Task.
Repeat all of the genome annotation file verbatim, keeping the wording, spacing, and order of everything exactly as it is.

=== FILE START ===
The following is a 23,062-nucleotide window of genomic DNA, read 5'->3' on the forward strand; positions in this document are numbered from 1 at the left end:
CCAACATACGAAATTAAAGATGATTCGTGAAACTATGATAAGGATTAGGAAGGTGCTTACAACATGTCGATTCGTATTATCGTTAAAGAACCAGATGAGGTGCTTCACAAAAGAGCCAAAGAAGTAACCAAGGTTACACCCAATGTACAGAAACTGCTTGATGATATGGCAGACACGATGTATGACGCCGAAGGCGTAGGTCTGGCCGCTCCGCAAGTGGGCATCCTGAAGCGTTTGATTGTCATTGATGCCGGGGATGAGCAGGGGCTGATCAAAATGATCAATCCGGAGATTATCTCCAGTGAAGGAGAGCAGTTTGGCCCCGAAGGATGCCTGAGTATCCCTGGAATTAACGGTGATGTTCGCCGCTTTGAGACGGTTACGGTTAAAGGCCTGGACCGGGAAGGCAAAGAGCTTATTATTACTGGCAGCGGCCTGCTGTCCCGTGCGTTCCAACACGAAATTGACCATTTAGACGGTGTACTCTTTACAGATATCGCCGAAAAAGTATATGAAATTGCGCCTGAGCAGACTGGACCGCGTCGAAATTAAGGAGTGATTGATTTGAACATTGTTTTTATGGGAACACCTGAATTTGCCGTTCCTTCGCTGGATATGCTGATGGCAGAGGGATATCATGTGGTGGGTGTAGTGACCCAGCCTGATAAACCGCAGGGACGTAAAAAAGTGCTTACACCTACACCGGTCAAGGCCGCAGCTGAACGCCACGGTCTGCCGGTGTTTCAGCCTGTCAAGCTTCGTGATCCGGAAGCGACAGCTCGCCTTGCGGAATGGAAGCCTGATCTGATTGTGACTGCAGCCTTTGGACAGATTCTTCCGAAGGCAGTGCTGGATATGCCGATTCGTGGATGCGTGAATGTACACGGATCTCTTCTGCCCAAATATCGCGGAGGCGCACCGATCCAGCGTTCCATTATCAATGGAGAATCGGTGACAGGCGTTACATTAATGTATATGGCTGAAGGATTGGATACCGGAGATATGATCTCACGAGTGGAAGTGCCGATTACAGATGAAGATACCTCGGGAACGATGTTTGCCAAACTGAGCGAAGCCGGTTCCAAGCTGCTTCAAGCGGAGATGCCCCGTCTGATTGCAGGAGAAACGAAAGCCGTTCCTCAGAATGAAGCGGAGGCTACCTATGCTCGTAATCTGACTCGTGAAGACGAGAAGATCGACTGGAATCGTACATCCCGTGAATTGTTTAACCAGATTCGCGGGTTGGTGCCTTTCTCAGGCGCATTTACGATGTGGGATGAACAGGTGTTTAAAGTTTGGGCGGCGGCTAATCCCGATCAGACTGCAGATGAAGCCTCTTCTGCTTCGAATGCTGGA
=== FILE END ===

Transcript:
The following is a 23,062-nucleotide window of genomic DNA, read 5'->3' on the forward strand; positions in this document are numbered from 1 at the left end:
CCAACATACGAAATTAAAGATGATTCGTGAAACTATGATAAGGATTAGGAAGGTGCTTACAACATGTCGATTCGTATTATCGTTAAAGAACCAGATGAGGTGCTTCACAAAAGAGCCAAAGAAGTAACCAAGGTTACACCCAATGTACAGAAACTGCTTGATGATATGGCAGACACGATGTATGACGCCGAAGGCGTAGGTCTGGCCGCTCCGCAAGTGGGCATCCTGAAGCGTTTGATTGTCATTGATGCCGGGGATGAGCAGGGGCTGATCAAAATGATCAATCCGGAGATTATCTCCAGTGAAGGAGAGCAGTTTGGCCCCGAAGGATGCCTGAGTATCCCTGGAATTAACGGTGATGTTCGCCGCTTTGAGACGGTTACGGTTAAAGGCCTGGACCGGGAAGGCAAAGAGCTTATTATTACTGGCAGCGGCCTGCTGTCCCGTGCGTTCCAACACGAAATTGACCATTTAGACGGTGTACTCTTTACAGATATCGCCGAAAAAGTATATGAAATTGCGCCTGAGCAGACTGGACCGCGTCGAAATTAAGGAGTGATTGATTTGAACATTGTTTTTATGGGAACACCTGAATTTGCCGTTCCTTCGCTGGATATGCTGATGGCAGAGGGATATCATGTGGTGGGTGTAGTGACCCAGCCTGATAAACCGCAGGGACGTAAAAAAGTGCTTACACCTACACCGGTCAAGGCCGCAGCTGAACGCCACGGTCTGCCGGTGTTTCAGCCTGTCAAGCTTCGTGATCCGGAAGCGACAGCTCGCCTTGCGGAATGGAAGCCTGATCTGATTGTGACTGCAGCCTTTGGACAGATTCTTCCGAAGGCAGTGCTGGATATGCCGATTCGTGGATGCGTGAATGTACACGGATCTCTTCTGCCCAAATATCGCGGAGGCGCACCGATCCAGCGTTCCATTATCAATGGAGAATCGGTGACAGGCGTTACATTAATGTATATGGCTGAAGGATTGGATACCGGAGATATGATCTCACGAGTGGAAGTGCCGATTACAGATGAAGATACCTCGGGAACGATGTTTGCCAAACTGAGCGAAGCCGGTTCCAAGCTGCTTCAAGCGGAGATGCCCCGTCTGATTGCAGGAGAAACGAAAGCCGTTCCTCAGAATGAAGCGGAGGCTACCTATGCTCGTAATCTGACTCGTGAAGACGAGAAGATCGACTGGAATCGTACATCCCGTGAATTGTTTAACCAGATTCGCGGGTTGGTGCCTTTCTCAGGCGCATTTACGATGTGGGATGAACAGGTGTTTAAAGTTTGGGCGGCGGCTAATCCCGATCAGACTGCAGATGAAGCCTCTTCTGCTTCGAATGCTGGA